Throughout the 2008 campaign, Barack Obama’s most loyal constituencies were
the national press corps and the left wing of the Democratic Party.
Those on the left loved him because they thought he was one of them. They
tolerated all the happy talk about bipartisanship because they were sure that
deep in his community-organizing heart Obama shared their premises, their
passions and their goals.
The media loved him because he was a great story and a great
campaigner. The press favors dreamy liberals, but it worships success, and Obama
was the best of both worlds — a soaring rhetorician with a ruthlessly competent
But now both groups are turning on him. As the health care debate
enters its decisive weeks, the left doubts President Obama’s commitment, and the
press doubts his competence.
These are spot-on observations. Most progressives did love Obama, and thought he was a progressive. I loved him (and love him still, in a certain kind of way), but I was always skeptical of his progressivism. I thought him more a centrist economically and internationally, but still wanted to believe him to be a progressive. So when he began to act as a neo-liberal centrist from Day One, with almost all his appointments, I was horrified but not really surprised.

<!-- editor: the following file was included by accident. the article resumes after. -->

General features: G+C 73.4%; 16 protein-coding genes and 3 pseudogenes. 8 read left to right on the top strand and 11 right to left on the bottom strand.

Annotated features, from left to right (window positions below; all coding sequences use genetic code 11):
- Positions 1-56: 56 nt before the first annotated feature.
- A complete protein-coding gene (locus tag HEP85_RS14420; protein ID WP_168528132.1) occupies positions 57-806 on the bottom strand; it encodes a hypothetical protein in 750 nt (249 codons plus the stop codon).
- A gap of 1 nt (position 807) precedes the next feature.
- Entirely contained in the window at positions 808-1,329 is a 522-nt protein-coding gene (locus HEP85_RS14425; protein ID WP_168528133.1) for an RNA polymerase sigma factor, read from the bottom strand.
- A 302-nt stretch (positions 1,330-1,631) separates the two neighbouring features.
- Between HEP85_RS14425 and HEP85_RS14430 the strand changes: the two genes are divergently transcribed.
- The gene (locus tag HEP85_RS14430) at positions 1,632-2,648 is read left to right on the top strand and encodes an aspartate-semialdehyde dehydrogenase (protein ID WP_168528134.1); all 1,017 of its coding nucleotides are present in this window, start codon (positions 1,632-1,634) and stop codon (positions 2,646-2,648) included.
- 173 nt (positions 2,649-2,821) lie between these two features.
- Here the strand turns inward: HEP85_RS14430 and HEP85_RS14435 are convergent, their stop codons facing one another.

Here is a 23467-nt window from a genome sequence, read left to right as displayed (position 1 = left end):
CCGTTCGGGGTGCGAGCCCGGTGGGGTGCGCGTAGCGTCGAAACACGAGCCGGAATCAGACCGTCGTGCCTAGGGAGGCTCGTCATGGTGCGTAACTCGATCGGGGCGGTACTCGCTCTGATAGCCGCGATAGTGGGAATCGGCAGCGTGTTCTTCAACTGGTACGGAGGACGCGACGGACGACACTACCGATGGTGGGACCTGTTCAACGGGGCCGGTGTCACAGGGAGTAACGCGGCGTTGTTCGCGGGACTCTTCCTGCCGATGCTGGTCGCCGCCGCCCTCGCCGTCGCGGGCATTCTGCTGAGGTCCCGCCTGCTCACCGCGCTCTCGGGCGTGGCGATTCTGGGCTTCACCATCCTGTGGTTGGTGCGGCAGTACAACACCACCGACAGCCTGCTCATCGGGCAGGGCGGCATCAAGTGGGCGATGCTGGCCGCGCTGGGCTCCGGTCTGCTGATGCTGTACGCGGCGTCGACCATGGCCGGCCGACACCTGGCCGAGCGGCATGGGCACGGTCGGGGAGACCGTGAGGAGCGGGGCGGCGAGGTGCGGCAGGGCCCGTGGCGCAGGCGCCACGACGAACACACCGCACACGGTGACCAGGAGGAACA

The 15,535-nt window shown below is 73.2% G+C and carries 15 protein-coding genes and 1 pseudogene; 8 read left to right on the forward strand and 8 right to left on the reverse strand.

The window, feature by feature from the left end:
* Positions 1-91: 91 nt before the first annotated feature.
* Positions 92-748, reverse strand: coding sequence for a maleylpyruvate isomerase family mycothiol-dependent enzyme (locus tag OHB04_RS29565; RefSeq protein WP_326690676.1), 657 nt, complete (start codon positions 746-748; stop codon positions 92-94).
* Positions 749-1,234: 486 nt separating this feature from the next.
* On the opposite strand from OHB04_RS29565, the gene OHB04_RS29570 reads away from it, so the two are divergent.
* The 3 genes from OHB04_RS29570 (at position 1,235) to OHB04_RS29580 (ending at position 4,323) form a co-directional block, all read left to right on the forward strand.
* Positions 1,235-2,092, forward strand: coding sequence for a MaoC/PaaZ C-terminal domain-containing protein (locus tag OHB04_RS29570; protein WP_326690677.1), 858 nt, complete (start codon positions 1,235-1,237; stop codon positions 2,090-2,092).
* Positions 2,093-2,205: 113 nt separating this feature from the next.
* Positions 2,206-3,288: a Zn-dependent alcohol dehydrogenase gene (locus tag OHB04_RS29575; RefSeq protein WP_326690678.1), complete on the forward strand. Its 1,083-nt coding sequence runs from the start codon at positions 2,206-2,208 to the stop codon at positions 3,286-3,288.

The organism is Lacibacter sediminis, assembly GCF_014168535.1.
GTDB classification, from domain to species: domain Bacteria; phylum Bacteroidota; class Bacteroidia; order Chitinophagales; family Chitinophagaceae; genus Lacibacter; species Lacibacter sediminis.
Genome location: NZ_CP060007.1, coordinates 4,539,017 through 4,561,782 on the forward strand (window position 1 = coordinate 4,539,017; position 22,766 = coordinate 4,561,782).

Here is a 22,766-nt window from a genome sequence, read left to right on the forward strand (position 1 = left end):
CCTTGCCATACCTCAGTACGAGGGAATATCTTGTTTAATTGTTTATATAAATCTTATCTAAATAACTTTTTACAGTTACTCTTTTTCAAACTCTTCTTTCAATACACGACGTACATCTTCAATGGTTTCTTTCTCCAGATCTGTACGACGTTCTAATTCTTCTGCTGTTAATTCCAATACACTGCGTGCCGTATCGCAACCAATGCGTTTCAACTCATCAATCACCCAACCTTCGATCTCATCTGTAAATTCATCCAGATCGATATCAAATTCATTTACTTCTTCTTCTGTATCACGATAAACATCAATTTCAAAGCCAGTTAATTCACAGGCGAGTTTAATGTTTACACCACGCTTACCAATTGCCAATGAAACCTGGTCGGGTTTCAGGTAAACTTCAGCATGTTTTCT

Interestingly, those of the true Left (like Alexander Cockburn of Counterpunch) had Obama's number from the beginning. They pegged him for what he has turned out to be, a neo-liberal Clintonian centrist, with more than a touch of self-serving megalomania. (Note his wide-eyed love of 'Airforce One'.) And they warned everyone about it, but few were heeding their warnings. Most of us were thinking wishfully, hoping that he was truly a progressive or an American social democrat, and not a corporate capitalist and neo-liberal, neo-globalist internationalist.
And Douthat's view of the Democrats is accurate too. It is, unlike the Republican Party, a truly coalition party, made up of progressives, centrists, neo-liberals, a few neo-conservatives, and probably a bunch of non-ideological pragmatics who are in it mostly for themselves.
Given this makeup, the resulting laws on health care passed by a Democratic majority will not be progressive at all, but a blended mishmash of political compromises that will turn out to be just like our current health care system--too expensive because they are serving the corporations and not the people, and not universally applicable because that would be, um, too expensive and too intrusive on people's 'freedom'. Terrific.
Make way for a return of the Republicans to power in 2012. To be followed in 2016 by President (Hillary) Clinton. (How's that for a prediction!)